Stupid Girls

Thursday, July 15, 2004

on taking a terrorized child to the dentist

You are reading

I got a good night's sleep. I didn't nap long yesterday, and did it early, just for that reason. I didn't want to lay awake, worrying, and oversleep this morning.

I put away a bunch of that pile of clean laundry, so I could find one of my prettiest dresses to wear today.

I showered late yesterday, so my hair would be its prettiest today.

I won't wear makeup; it's too hot out and I'd get smudgy and sweaty.

I woke at 4:15am. I'm not listening to the radio. I'm just sitting, in silence.

Soon, I'll eat breakfast. That way, I don't have to go on a seriously empty stomach. But I don't have to worry about vomitting much stomach content; it should be pretty well digested by the time they stick tools in my mouth.

I've printed out my transcript of the Intertribal Deaf interview, so I can start writing my voice copy at the dentist's.

I'm a little shakey, so only one cup of coffee, please.

I'm sipping slowly. Already this morning, I've gagged on cigarette smoke once, and on coffee another time.

I'm coughing up, as carefully as I can, any extra mucus and phlegm. Those can trigger vomitting, too.

I'm rereading my "pep talk" (see below).

I'll take some object with me, which I can hold in my fist. I don't know what yet. Maybe the little, white Teddy bear I found in the dumpster after my daughter died. I carried it everywhere and hugged it and cried into it for weeks.

I'll wear my pearls. I worked SO HARD to earn them. My friend, Kate, reminded me of that, when I started ragging myself for being superficial and materialistic for buying them. They're evidence, she said, that I can get what I want, through persistance, commitment and hard work. Yeah, I have to wear the pearls! Through all the homelessness and craziness, I've never lost them and I've never pawned them.

I don't know if I'll walk this morning, before I go. I'm a little scared, as I'm emotionally fragile.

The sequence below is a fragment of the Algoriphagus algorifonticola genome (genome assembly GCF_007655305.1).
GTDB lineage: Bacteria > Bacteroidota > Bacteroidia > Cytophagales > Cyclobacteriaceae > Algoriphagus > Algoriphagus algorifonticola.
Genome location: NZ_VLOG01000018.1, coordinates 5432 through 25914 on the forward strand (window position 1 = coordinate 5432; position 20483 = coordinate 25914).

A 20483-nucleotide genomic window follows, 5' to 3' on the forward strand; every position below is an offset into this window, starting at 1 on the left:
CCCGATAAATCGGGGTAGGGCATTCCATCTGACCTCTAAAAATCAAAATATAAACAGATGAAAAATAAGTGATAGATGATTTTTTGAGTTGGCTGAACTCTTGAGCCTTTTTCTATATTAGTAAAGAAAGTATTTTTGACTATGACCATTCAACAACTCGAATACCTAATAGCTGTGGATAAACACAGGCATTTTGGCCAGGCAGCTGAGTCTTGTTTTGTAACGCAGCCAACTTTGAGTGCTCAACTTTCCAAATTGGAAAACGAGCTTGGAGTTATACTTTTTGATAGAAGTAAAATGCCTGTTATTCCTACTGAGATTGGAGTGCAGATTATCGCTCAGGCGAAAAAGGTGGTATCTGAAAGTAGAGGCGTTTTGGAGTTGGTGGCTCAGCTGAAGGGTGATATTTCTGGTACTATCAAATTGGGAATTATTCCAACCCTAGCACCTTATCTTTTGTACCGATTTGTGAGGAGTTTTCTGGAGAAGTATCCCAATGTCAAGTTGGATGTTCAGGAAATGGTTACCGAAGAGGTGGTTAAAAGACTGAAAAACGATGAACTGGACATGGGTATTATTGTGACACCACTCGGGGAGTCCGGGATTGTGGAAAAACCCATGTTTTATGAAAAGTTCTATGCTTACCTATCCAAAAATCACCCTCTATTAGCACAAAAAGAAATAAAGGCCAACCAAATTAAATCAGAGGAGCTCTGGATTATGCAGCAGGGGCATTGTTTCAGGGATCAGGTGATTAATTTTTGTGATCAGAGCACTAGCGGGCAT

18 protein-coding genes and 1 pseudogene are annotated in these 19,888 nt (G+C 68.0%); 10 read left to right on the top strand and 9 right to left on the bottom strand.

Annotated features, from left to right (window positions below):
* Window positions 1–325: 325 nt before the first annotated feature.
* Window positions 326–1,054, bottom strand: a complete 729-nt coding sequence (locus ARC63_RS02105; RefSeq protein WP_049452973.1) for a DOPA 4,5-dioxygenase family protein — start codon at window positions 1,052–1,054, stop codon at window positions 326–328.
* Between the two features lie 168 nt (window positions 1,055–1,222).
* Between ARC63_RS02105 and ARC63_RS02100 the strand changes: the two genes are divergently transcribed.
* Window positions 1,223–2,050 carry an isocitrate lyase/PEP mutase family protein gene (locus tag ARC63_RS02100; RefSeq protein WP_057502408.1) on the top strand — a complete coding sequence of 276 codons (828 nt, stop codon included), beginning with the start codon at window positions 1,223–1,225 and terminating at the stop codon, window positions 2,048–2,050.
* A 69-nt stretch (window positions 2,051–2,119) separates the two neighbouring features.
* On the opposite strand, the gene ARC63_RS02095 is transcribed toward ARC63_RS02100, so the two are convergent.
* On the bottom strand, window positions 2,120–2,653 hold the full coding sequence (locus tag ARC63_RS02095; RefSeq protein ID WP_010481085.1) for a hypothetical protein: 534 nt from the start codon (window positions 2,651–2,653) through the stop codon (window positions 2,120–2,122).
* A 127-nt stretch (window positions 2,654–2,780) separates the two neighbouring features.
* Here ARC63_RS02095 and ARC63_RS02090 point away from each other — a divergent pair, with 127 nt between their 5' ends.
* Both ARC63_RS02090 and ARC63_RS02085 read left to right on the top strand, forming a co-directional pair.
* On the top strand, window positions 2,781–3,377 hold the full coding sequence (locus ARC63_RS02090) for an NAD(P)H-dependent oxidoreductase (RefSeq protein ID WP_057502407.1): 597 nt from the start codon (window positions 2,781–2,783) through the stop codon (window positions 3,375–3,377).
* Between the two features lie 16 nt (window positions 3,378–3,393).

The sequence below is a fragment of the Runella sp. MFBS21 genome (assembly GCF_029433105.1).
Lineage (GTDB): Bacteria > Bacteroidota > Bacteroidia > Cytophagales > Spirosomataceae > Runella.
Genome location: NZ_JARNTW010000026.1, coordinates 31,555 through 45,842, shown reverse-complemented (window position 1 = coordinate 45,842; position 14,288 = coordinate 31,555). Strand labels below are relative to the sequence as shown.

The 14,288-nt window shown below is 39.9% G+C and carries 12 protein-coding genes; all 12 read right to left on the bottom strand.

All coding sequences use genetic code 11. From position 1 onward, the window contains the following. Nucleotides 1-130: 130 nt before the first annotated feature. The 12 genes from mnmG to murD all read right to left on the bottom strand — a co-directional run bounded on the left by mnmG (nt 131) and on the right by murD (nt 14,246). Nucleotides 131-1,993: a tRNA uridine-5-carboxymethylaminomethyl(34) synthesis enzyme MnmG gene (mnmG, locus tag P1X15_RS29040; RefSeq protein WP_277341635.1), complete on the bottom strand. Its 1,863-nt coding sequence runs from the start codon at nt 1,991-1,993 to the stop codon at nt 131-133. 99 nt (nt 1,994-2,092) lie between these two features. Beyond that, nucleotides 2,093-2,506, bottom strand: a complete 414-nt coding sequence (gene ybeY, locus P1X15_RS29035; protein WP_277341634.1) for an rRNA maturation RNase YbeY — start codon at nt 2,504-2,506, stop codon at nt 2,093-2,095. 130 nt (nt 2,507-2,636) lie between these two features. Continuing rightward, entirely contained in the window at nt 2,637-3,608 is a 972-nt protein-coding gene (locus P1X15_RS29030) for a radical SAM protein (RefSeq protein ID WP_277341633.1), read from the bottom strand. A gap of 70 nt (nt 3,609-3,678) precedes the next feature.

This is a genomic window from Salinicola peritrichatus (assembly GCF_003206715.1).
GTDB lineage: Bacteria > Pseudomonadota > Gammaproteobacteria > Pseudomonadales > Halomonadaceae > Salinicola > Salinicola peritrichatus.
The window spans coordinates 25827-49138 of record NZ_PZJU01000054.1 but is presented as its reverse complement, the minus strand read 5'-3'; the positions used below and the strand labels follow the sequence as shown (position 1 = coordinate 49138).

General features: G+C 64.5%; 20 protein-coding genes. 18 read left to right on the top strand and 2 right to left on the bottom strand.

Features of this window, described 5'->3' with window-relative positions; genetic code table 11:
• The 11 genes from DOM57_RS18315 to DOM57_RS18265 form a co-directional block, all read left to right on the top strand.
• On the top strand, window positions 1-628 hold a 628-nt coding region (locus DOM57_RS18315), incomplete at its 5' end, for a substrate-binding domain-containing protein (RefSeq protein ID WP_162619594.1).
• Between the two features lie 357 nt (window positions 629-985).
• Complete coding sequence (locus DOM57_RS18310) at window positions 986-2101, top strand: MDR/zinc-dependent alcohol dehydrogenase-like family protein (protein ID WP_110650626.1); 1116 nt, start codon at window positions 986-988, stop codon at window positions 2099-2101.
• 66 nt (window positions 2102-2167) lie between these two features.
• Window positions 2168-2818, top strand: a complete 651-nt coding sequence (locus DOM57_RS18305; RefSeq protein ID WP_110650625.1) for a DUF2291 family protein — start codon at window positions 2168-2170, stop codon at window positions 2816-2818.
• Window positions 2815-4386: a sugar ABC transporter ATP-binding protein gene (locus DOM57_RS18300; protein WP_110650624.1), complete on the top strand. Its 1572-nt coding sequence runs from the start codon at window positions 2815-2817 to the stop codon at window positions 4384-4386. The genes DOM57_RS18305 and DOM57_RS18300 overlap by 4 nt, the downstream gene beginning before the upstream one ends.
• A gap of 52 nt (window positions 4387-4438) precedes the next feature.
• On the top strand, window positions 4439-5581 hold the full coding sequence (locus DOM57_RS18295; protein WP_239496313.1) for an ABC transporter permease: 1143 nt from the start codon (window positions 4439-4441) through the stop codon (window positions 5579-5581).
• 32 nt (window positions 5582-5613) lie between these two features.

But there's this one tree root. I'd like to see it today. It's bleached white from people walking on it. I assume there's a subterranian rock, or something, that affected its growth. But it has grown in a circle. It looks like the semispiral images in LeGuin's book, Always Coming Home. It looks sacred. The open spiral: the "ends" don't touch. One end points to Center; the other reaches Out. Constant change, constant growth.

I'd like to see that tree root this morning, and it's all the way at the top of the park. Maybe I'll walk ONCE around, rather than twice. That shouldn't make me too tired.

The little girl I'm taking to the dentist trusts me. Oh, sure: she'd rather not go. She remembers how hard it is. She knows what can happen.

But I'm mothering her. I'm encouraging her. And not with silly crap like, "but you'll have such pretty teeth!"

No, I'm telling her she'll be stronger, healthier, if we go through this. I'm telling her I'll better be able to care for her, if I'm not prone to infection and disease. I'm telling her she'll get kisses, when her teeth are cared for. I'm telling her she won't have to hide her mouth behind her hand anymore, when she laughs or smiles.

She trusts me. I'll take care of her.

If anything happens at the dentist's which becomes too invasive, too traumatic, I'll just stop the procedure. They'll have to find another way, or at least wait for me to calm my body down.

I won't be MY mother. I won't force this terrified child to do the impossible, the dangerous. I won't abuse and bully and threaten and beat myself into compliance.

All the mothering I've felt for Viri Diana, for the kids in the War Zone, for the people around me: I'm focusing it, lavishing it, on me today.

And I feel that child absorbing it, dancing in it, celebrating it, singing to it, laughing about it. She is utterly thrilled to be the center of my attention this morning.

I've neglected her, out of fear of her sorrow. I've pretended she wasn't there. I've made her suffer in silence.

Today, I'm taking her hand. I'm dressing her up. I'm taking her for a walk. And I'm working to get her healed.

She is a remarkable creature. She's beautiful, smart, funny. She sings like a bell in the wind. She builds things. She plays music. She writes. She thinks pretty profound thoughts, to be so young.

My mother wasn't proud of her. But I am. I think she's amazing, a miracle, a real treasure.

She deserves all the love, care and protection I can give her. She needs me to be healthy, so I can keep her safe.

It's 5am now. I have to eat now.

I have to begin now.

Hoka Hey.